Blythe solar project owner bankrupt

Wednesday, April 4, 2012

Solar energy project developer Solar Trust of America filed for bankruptcy this Monday, delivering a setback to what would be the largest solar energy project in the U.S.: the proposed 1,000 megawatt Blythe solar project under construction in the California desert.

Last April, I noted that the U.S. Department of Energy offered a conditional loan guarantee commitment to Solar Trust of America, a joint venture of German companies Solar Millennium AG and Ferrostaal Inc., for its solar energy project outside the city of Blythe, California, near the Arizona border.  DOE's conditional loan guarantee was offered to help finance the first two units at Blythe, which were originally planned to use parabolic trough mirrors to concentrate solar energy to boil water in a closed loop.  The resulting steam would spin turbine-generator sets to generate electricity.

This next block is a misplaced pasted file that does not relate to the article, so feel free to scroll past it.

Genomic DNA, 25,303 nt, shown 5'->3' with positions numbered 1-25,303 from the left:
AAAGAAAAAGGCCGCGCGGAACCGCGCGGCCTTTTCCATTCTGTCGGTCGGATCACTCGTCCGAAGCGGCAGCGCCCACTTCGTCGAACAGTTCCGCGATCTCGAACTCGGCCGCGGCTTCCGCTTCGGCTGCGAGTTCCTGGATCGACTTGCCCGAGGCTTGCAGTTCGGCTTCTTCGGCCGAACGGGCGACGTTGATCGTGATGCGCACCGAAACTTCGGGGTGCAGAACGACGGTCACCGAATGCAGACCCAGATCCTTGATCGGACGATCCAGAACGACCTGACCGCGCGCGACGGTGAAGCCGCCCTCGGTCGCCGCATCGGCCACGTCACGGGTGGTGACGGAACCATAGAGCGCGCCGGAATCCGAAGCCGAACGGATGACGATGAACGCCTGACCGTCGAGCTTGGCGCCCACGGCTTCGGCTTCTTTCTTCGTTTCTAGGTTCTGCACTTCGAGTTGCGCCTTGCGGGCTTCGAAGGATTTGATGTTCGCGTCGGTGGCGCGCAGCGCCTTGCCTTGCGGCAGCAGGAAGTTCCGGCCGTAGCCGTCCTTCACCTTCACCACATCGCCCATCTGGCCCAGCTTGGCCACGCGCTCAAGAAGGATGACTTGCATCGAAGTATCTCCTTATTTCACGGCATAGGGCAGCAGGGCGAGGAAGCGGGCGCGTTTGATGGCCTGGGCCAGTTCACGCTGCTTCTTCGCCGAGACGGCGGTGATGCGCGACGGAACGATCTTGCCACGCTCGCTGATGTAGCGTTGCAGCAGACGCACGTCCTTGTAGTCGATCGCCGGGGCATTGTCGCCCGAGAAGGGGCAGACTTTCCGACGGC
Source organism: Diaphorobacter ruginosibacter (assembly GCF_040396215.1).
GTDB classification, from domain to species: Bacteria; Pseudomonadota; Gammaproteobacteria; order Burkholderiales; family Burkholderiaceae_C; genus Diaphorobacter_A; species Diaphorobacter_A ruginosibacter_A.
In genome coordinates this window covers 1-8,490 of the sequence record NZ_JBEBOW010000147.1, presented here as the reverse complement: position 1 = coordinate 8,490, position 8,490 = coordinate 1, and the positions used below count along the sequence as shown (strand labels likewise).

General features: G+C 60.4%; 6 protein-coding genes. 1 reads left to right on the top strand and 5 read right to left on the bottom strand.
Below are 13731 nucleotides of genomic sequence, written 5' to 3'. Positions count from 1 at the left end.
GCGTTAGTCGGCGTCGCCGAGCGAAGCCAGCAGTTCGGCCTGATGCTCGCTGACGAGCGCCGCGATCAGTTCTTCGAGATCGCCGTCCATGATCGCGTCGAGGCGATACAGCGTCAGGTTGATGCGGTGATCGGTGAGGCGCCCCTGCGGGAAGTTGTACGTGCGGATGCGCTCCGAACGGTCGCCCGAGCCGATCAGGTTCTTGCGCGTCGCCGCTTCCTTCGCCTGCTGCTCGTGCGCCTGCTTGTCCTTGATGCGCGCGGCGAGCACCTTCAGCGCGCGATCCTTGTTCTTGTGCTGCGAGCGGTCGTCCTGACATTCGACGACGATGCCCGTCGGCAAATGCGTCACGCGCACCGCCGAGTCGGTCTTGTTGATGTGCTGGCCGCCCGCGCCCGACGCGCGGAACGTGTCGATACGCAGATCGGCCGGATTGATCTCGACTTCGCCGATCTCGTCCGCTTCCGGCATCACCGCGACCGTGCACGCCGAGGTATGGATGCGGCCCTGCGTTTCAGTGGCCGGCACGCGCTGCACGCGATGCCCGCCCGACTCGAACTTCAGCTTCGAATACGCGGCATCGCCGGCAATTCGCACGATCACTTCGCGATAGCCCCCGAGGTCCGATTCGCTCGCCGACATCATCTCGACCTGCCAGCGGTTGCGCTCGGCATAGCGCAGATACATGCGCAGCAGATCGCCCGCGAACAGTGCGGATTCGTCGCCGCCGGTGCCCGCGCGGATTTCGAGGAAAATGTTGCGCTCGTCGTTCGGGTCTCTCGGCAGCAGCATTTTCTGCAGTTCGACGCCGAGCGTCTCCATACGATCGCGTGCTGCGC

In August 2011, as photovoltaic cell prices fell, project partner Solar Millenium announced plans to convert the first 500 MW phase of the Blythe project to solar photovoltaics.  Photovoltaic technology appeared lower cost and more proven than the relatively complex solar thermal steam turbine generation originally conceived of for the project.  However, this shift in project design meant that the Blythe project could no longer take advantage of the federal loan guarantee.

Now, Solar Trust of America has filed for bankruptcy.  In its Chapter 11 filing, Solar Trust notes that its operations relied on funding from parent Solar Millenium - which filed for bankruptcy in December 2011, cutting off operating funds to Solar Trust.  Likewise, negotiations to sell the company and its projects failed when the prospective buyer, German firm solarhybrid, also went bankrupt.

What does the future hold for the Blythe project?  Along with the nearby Palen project (a two-phase, 500 MW solar thermal development, the Blythe project is Solar Trust's largest asset.  Whether Solar Trust or some successor picks up the pieces and moves forward remains to be seen, but presumably the investment to date in the Blythe project still retains significant value. 

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